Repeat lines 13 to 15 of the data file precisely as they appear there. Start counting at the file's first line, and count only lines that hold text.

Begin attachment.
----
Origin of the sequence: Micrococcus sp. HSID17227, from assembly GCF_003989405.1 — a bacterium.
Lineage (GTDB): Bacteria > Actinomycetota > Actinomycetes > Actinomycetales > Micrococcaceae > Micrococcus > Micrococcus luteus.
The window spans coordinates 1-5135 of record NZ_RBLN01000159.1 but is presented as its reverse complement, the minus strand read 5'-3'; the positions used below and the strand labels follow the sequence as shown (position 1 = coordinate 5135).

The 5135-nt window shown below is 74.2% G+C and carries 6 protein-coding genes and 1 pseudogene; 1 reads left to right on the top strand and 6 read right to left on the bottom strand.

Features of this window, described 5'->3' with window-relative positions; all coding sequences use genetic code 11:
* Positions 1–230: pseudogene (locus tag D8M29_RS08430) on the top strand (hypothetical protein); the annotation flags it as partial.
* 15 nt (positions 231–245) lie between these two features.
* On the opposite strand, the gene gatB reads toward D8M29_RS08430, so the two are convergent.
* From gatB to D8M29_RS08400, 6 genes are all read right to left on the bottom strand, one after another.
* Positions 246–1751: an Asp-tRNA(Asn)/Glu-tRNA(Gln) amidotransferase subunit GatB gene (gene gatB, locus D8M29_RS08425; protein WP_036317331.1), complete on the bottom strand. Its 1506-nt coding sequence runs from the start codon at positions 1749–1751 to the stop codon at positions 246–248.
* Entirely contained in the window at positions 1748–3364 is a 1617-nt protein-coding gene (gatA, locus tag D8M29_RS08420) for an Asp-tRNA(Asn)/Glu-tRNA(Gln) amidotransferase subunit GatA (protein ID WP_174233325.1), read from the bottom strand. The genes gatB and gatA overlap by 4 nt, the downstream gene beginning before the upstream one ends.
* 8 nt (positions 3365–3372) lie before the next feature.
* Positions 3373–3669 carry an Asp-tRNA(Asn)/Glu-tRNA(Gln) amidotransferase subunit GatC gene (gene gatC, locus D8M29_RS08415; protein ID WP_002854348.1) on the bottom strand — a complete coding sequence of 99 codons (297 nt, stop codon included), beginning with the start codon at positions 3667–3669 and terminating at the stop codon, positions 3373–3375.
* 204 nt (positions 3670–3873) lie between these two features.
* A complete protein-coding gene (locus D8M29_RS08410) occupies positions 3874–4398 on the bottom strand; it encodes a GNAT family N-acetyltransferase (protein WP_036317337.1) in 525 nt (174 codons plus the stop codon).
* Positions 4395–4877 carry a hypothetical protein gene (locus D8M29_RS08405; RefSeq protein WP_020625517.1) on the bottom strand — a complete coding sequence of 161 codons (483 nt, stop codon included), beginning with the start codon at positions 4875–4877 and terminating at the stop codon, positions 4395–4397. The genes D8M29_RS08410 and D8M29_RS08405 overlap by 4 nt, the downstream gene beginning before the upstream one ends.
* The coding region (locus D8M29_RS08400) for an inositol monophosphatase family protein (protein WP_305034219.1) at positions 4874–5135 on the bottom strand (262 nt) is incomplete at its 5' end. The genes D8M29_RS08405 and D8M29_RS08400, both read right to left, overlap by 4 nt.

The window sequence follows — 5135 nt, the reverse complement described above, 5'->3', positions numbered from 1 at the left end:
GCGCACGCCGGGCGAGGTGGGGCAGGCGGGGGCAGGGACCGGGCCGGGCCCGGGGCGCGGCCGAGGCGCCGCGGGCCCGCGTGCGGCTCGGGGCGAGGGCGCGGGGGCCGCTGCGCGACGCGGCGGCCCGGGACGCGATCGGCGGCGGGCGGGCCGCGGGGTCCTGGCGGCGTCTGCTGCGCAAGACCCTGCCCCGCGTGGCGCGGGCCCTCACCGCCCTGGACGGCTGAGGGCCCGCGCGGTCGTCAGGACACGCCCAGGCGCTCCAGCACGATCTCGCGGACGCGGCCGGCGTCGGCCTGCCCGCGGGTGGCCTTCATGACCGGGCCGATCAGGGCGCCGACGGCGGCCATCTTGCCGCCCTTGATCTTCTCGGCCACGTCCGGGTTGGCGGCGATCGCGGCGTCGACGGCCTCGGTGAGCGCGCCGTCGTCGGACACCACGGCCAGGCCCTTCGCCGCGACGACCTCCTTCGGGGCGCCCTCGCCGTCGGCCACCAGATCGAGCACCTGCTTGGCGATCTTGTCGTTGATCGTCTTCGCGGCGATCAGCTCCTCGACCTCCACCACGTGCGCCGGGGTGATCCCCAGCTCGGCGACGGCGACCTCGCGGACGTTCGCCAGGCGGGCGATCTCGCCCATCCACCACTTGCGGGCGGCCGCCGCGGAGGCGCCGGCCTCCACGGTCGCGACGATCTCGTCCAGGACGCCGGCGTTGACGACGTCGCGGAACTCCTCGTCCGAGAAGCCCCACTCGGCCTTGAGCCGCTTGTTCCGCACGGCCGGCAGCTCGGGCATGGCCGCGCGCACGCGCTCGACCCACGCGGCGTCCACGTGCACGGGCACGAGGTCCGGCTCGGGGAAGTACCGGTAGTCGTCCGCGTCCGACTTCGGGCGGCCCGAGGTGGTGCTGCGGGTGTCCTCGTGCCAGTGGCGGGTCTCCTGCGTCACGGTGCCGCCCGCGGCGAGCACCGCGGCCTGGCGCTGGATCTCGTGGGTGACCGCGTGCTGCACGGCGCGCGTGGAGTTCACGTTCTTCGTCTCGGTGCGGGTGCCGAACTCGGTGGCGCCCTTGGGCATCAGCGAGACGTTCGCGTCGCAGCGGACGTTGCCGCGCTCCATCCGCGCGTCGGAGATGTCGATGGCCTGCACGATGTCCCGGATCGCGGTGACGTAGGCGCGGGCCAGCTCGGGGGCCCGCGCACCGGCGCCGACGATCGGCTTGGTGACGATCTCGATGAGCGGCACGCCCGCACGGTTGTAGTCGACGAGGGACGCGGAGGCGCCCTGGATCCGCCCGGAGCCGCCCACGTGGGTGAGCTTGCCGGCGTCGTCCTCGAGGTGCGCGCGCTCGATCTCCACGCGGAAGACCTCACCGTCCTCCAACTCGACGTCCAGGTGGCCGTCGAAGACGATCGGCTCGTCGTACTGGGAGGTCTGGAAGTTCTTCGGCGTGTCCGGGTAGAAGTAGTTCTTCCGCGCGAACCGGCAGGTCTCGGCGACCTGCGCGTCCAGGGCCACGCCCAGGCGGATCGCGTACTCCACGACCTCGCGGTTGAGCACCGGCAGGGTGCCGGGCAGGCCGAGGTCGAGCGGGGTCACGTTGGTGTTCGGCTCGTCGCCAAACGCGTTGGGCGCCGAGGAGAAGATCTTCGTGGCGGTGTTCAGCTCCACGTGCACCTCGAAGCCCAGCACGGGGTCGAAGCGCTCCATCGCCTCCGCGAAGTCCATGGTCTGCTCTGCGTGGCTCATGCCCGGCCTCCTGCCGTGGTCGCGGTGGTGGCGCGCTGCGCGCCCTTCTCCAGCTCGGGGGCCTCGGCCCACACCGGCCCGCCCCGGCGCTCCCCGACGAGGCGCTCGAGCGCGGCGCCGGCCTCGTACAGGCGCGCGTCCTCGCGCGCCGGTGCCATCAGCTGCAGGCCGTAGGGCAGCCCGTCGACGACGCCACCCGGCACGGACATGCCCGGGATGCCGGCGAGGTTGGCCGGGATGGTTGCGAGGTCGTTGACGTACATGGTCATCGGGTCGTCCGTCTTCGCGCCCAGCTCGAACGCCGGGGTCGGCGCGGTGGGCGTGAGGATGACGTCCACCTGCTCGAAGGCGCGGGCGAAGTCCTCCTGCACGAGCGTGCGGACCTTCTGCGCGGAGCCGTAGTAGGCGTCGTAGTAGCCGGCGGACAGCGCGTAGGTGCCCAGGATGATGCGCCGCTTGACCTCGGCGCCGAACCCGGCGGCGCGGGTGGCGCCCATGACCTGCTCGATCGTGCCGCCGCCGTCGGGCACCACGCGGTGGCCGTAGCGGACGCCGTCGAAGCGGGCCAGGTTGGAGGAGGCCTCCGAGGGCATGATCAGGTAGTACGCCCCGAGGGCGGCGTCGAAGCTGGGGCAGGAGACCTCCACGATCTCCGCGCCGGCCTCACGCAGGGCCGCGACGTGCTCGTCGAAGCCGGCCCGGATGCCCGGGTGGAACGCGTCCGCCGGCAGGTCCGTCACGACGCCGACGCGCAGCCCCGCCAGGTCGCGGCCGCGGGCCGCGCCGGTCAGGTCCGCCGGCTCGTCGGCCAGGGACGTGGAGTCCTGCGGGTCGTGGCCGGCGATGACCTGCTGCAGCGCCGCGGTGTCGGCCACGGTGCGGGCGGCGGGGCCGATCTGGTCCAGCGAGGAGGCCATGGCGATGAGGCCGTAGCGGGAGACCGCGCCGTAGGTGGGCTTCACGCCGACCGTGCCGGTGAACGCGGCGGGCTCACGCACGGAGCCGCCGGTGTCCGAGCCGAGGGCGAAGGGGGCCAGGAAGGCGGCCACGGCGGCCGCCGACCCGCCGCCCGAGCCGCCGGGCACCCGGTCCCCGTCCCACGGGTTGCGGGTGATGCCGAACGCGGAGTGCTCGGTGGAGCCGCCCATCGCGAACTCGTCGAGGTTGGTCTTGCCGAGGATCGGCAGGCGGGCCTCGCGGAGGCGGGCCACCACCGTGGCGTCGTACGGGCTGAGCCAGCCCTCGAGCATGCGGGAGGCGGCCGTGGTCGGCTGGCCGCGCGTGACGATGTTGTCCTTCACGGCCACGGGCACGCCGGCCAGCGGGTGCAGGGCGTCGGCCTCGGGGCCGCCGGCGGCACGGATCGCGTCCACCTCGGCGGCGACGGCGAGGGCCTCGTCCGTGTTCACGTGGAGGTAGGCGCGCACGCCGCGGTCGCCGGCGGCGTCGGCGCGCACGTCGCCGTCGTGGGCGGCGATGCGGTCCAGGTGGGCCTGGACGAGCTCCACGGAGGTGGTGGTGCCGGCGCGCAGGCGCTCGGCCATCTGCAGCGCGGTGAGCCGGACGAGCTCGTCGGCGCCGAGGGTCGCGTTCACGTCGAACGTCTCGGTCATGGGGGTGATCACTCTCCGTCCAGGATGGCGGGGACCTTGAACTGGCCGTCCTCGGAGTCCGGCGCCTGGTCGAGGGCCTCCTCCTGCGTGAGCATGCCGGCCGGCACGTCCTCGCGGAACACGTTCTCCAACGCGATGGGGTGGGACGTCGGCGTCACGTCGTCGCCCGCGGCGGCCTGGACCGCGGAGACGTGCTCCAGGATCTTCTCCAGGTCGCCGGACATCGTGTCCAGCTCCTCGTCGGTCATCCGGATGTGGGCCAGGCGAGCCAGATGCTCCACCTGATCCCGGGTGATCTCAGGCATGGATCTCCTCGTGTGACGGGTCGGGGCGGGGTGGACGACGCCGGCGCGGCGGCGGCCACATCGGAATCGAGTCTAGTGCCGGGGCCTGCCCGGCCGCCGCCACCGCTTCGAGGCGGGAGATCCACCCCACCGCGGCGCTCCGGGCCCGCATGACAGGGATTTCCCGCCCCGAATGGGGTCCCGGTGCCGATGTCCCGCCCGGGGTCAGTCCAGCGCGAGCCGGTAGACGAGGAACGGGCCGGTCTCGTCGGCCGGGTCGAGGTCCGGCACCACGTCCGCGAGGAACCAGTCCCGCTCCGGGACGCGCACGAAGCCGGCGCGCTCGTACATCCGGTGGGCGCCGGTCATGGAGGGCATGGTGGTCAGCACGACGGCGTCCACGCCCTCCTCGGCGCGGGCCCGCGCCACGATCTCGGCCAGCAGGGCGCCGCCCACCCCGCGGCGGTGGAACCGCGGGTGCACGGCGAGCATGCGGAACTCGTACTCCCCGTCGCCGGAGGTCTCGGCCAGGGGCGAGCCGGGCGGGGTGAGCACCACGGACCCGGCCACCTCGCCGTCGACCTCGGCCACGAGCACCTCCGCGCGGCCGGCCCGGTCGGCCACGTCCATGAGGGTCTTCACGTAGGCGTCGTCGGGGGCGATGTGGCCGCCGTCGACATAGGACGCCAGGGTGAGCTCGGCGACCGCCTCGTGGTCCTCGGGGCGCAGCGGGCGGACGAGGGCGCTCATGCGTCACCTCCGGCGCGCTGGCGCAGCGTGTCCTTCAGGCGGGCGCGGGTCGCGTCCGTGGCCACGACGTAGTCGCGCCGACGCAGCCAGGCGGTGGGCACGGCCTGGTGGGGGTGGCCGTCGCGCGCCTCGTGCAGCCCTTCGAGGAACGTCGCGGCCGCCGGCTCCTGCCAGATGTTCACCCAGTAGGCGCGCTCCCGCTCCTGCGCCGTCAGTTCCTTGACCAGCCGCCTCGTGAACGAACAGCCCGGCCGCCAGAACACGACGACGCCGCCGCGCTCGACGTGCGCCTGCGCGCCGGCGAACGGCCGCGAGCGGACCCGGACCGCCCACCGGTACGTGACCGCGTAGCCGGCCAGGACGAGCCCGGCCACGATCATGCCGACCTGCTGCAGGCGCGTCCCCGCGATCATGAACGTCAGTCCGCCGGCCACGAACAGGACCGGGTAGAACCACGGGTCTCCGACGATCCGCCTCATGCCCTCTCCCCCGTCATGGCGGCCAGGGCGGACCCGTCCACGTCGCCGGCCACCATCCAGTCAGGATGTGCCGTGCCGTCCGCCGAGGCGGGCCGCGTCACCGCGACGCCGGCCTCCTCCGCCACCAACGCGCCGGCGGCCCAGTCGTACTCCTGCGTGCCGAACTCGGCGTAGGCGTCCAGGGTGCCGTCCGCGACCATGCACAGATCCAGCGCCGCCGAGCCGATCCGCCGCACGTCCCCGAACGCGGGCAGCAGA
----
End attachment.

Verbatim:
* Positions 3373–3669 carry an Asp-tRNA(Asn)/Glu-tRNA(Gln) amidotransferase subunit GatC gene (gene gatC, locus D8M29_RS08415; protein ID WP_002854348.1) on the bottom strand — a complete coding sequence of 99 codons (297 nt, stop codon included), beginning with the start codon at positions 3667–3669 and terminating at the stop codon, positions 3373–3375.
* 204 nt (positions 3670–3873) lie between these two features.
* A complete protein-coding gene (locus D8M29_RS08410) occupies positions 3874–4398 on the bottom strand; it encodes a GNAT family N-acetyltransferase (protein WP_036317337.1) in 525 nt (174 codons plus the stop codon).